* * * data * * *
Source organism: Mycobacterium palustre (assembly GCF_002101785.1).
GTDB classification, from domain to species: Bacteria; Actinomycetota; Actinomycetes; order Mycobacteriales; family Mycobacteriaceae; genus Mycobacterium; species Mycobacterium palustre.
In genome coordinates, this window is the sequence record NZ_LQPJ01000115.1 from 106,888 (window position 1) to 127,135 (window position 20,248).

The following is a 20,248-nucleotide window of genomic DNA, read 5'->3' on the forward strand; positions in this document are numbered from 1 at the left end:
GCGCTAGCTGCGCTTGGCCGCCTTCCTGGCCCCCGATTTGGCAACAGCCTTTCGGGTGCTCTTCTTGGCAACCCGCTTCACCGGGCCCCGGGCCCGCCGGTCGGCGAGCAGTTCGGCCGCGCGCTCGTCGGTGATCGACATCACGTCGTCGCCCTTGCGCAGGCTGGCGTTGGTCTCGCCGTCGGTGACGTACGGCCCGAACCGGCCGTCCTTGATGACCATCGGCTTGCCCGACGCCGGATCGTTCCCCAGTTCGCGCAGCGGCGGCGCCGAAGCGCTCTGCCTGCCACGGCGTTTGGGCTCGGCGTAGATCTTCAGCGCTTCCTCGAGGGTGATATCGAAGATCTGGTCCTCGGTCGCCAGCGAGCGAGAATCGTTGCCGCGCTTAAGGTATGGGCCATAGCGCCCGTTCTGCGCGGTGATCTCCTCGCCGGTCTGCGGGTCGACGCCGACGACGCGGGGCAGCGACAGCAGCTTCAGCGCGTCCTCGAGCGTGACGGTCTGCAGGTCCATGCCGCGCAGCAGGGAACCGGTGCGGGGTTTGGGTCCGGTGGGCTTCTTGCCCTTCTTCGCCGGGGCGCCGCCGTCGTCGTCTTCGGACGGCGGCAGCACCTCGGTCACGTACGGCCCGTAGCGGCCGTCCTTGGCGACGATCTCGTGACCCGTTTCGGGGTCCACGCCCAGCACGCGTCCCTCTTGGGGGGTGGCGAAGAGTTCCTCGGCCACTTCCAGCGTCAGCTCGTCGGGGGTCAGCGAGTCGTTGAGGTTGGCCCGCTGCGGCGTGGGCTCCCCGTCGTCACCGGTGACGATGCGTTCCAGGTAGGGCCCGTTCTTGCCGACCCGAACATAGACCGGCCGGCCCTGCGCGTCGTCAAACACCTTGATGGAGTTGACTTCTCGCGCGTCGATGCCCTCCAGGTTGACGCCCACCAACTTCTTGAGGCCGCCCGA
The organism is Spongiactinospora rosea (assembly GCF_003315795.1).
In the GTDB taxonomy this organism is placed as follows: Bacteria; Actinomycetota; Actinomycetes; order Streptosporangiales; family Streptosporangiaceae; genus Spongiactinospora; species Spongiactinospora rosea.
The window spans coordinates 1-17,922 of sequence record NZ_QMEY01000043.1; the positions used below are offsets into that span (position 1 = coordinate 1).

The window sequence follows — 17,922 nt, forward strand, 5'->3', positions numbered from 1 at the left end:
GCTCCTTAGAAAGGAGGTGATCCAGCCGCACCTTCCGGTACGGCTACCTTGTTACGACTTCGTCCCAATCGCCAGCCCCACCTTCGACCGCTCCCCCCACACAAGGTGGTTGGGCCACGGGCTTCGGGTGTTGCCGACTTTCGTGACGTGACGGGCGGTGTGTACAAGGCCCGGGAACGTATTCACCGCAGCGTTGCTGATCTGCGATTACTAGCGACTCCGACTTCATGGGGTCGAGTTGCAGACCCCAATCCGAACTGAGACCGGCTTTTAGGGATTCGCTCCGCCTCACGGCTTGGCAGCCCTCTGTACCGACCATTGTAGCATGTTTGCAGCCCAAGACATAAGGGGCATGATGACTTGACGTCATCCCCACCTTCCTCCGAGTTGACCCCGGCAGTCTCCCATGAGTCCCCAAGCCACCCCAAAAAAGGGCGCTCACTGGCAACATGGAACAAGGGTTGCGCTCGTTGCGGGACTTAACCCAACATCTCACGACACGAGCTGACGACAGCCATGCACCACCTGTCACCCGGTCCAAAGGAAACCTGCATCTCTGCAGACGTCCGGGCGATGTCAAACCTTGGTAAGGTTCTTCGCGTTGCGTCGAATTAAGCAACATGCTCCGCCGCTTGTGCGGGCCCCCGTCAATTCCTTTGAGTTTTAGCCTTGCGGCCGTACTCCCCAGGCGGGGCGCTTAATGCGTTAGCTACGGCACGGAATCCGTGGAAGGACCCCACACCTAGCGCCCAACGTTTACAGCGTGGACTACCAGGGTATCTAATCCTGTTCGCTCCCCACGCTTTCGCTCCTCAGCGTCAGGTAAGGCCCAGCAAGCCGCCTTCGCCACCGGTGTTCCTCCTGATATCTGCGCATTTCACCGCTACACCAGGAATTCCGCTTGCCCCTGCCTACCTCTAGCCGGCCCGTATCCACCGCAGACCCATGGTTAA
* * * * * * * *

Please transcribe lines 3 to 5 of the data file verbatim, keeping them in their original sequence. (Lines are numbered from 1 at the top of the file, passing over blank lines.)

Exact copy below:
In genome coordinates, this window is the sequence record NZ_LQPJ01000115.1 from 106,888 (window position 1) to 127,135 (window position 20,248).

The following is a 20,248-nucleotide window of genomic DNA, read 5'->3' on the forward strand; positions in this document are numbered from 1 at the left end:
GCGCTAGCTGCGCTTGGCCGCCTTCCTGGCCCCCGATTTGGCAACAGCCTTTCGGGTGCTCTTCTTGGCAACCCGCTTCACCGGGCCCCGGGCCCGCCGGTCGGCGAGCAGTTCGGCCGCGCGCTCGTCGGTGATCGACATCACGTCGTCGCCCTTGCGCAGGCTGGCGTTGGTCTCGCCGTCGGTGACGTACGGCCCGAACCGGCCGTCCTTGATGACCATCGGCTTGCCCGACGCCGGATCGTTCCCCAGTTCGCGCAGCGGCGGCGCCGAAGCGCTCTGCCTGCCACGGCGTTTGGGCTCGGCGTAGATCTTCAGCGCTTCCTCGAGGGTGATATCGAAGATCTGGTCCTCGGTCGCCAGCGAGCGAGAATCGTTGCCGCGCTTAAGGTATGGGCCATAGCGCCCGTTCTGCGCGGTGATCTCCTCGCCGGTCTGCGGGTCGACGCCGACGACGCGGGGCAGCGACAGCAGCTTCAGCGCGTCCTCGAGCGTGACGGTCTGCAGGTCCATGCCGCGCAGCAGGGAACCGGTGCGGGGTTTGGGTCCGGTGGGCTTCTTGCCCTTCTTCGCCGGGGCGCCGCCGTCGTCGTCTTCGGACGGCGGCAGCACCTCGGTCACGTACGGCCCGTAGCGGCCGTCCTTGGCGACGATCTCGTGACCCGTTTCGGGGTCCACGCCCAGCACGCGTCCCTCTTGGGGGGTGGCGAAGAGTTCCTCGGCCACTTCCAGCGTCAGCTCGTCGGGGGTCAGCGAGTCGTTGAGGTTGGCCCGCTGCGGCGTGGGCTCCCCGTCGTCACCGGTGACGATGCGTTCCAGGTAGGGCCCGTTCTTGCCGACCCGAACATAGACCGGCCGGCCCTGCGCGTCGTCAAACACCTTGATGGAGTTGACTTCTCGCGCGTCGATGCCCTCCAGGTTGACGCCCACCAACTTCTTGAGGCCGCCCGA